General Election 2017: The perfect storm

Written by: Russell Hobby | Published:
Russell Hobby, general secretary, National Association of Head Teachers

This summer, secondary schools face a ‘perfect storm’ of unsustainable pressures, says Russell Hobby

At our annual conference over the weekend, NAHT members began predicting that a “perfect storm” of pressures is about to hit secondary schools in England.

For many, the edges of the storm are already creating problems that will have dire consequences for standards and for pupils. The combination of challenges has never been greater. School leaders are concerned about maintaining high standards in the face of upheaval on so many fronts. By loading more uncertainty onto the secondary system than ever before the government is taking a real risk that they will break it.

So what are the factors that make up this chain of events? And, most importantly, what can be done? School leaders say that the combination of challenges they face begins with recruitment and retention, is driven by the £3 billion of real-terms cuts to budgets and includes the wholesale changes to the subjects that secondary school students can study.

Throw in concerns about how Brexit will affect the 5,000 EU nationals who work as teachers plus the government’s proposals to increase the number of grammar schools and it is not difficult to see how schools are suddenly faced with an overwhelming number of conflicting and interconnecting priorities.

This weekend, our delegates voted overwhelmingly to campaign vigorously to reject the proposed expansion of selection at 11 or older in the absence of any compelling evidence that it promotes social mobility. One thing that more selection at 11 won’t help is recruitment.

Many schools are finding it harder and harder to recruit, particularly in the most demanding posts to fill like maths, science and languages where there is an acknowledged shortage of graduates.

The problem isn’t helped by the unavoidable and scandalous fact that year-after-year, the government has missed its own targets for teacher recruitment and that 30 per cent of new teachers leave the profession after five years. Our own research shows school leaders have struggled or failed to recruit in eight out of 10 cases. Recruitment has never been more challenging.

To guarantee enough high-quality teachers, schools are now paying a premium either to cover the high cost of living in desirable areas or to attract preferred candidates to more challenging areas.

This is a cost that many schools just can’t sustain. All schools are operating under unacceptable levels of financial pressure. In order to balance their budgets, 66 per cent of school leaders are reducing the hours of teaching assistants and 31 per cent said they were reducing staff hours.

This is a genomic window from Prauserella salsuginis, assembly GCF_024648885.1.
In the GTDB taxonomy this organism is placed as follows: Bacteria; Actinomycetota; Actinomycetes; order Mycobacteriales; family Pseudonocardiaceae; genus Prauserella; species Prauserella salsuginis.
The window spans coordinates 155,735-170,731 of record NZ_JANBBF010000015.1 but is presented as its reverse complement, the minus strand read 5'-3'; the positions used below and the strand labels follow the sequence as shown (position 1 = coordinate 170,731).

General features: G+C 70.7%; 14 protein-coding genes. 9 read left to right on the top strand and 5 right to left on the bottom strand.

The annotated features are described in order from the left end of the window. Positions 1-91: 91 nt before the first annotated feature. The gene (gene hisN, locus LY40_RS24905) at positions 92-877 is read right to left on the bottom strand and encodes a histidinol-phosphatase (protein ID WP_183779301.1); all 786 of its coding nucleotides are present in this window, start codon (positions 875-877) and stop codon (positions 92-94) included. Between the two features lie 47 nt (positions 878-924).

The NAHT’s annual Breaking Point survey showed that 72 per cent of school budgets will be untenable in two years’ time. This is a result of the government’s choice to freeze spending and keep it at 2010 levels for each pupil. The 2010 cash isn’t going as far as it used to. You can’t expect it to. But the government is flatly refusing to admit the reality.

Added to these concerns is the new requirement that at GCSE, 90 per cent of pupils must study the subjects specified in the EBacc. In a survey of NAHT secondary members, 79 per cent said that the EBacc policy has already had a negative impact on the breadth of the curriculum in their school.

So what about solutions? Well we do have a General Election coming up, which means parents, teachers and school leaders all have a chance to accept or reject the current direction of travel. The NAHT has outlined five key priorities which it hopes will be adopted by candidates in the forthcoming campaign:

  • Fund education fully and fairly.
  • Put forward a national strategy for teacher recruitment and retention.
  • Adopt fair methods to hold schools to account.
  • Value a broad range of subjects in the school day.
  • Make sure that schools are supported by health and social care services.

These priorities are part of our on-going work to put forward a credible alternative to the current narrative, crowding out short-term political interference – and hopefully, the storm consequences that go with it.


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